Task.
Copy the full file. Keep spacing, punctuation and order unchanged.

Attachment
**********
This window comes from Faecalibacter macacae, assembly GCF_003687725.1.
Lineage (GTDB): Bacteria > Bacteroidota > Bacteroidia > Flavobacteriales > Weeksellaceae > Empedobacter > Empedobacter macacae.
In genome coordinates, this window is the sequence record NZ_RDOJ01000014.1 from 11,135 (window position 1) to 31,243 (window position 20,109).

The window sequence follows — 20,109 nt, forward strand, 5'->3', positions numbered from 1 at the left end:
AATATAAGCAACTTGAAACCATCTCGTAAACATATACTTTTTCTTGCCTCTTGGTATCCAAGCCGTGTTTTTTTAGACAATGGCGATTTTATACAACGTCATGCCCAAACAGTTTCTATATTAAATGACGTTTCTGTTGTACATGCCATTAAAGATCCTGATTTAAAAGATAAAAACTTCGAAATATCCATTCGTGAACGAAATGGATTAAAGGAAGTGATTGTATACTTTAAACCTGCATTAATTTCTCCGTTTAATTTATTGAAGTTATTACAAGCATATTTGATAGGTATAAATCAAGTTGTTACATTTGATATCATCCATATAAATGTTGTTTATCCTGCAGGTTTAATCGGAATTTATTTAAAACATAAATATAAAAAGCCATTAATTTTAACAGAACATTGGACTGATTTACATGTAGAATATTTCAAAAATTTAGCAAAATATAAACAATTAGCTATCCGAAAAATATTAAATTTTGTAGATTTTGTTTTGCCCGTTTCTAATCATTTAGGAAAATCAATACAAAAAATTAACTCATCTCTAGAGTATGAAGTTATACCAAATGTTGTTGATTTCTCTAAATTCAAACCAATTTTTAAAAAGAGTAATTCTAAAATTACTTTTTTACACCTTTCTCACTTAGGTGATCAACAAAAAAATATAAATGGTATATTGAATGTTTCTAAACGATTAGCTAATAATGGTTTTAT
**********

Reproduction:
This window comes from Faecalibacter macacae, assembly GCF_003687725.1.
Lineage (GTDB): Bacteria > Bacteroidota > Bacteroidia > Flavobacteriales > Weeksellaceae > Empedobacter > Empedobacter macacae.
In genome coordinates, this window is the sequence record NZ_RDOJ01000014.1 from 11,135 (window position 1) to 31,243 (window position 20,109).

The window sequence follows — 20,109 nt, forward strand, 5'->3', positions numbered from 1 at the left end:
AATATAAGCAACTTGAAACCATCTCGTAAACATATACTTTTTCTTGCCTCTTGGTATCCAAGCCGTGTTTTTTTAGACAATGGCGATTTTATACAACGTCATGCCCAAACAGTTTCTATATTAAATGACGTTTCTGTTGTACATGCCATTAAAGATCCTGATTTAAAAGATAAAAACTTCGAAATATCCATTCGTGAACGAAATGGATTAAAGGAAGTGATTGTATACTTTAAACCTGCATTAATTTCTCCGTTTAATTTATTGAAGTTATTACAAGCATATTTGATAGGTATAAATCAAGTTGTTACATTTGATATCATCCATATAAATGTTGTTTATCCTGCAGGTTTAATCGGAATTTATTTAAAACATAAATATAAAAAGCCATTAATTTTAACAGAACATTGGACTGATTTACATGTAGAATATTTCAAAAATTTAGCAAAATATAAACAATTAGCTATCCGAAAAATATTAAATTTTGTAGATTTTGTTTTGCCCGTTTCTAATCATTTAGGAAAATCAATACAAAAAATTAACTCATCTCTAGAGTATGAAGTTATACCAAATGTTGTTGATTTCTCTAAATTCAAACCAATTTTTAAAAAGAGTAATTCTAAAATTACTTTTTTACACCTTTCTCACTTAGGTGATCAACAAAAAAATATAAATGGTATATTGAATGTTTCTAAACGATTAGCTAATAATGGTTTTAT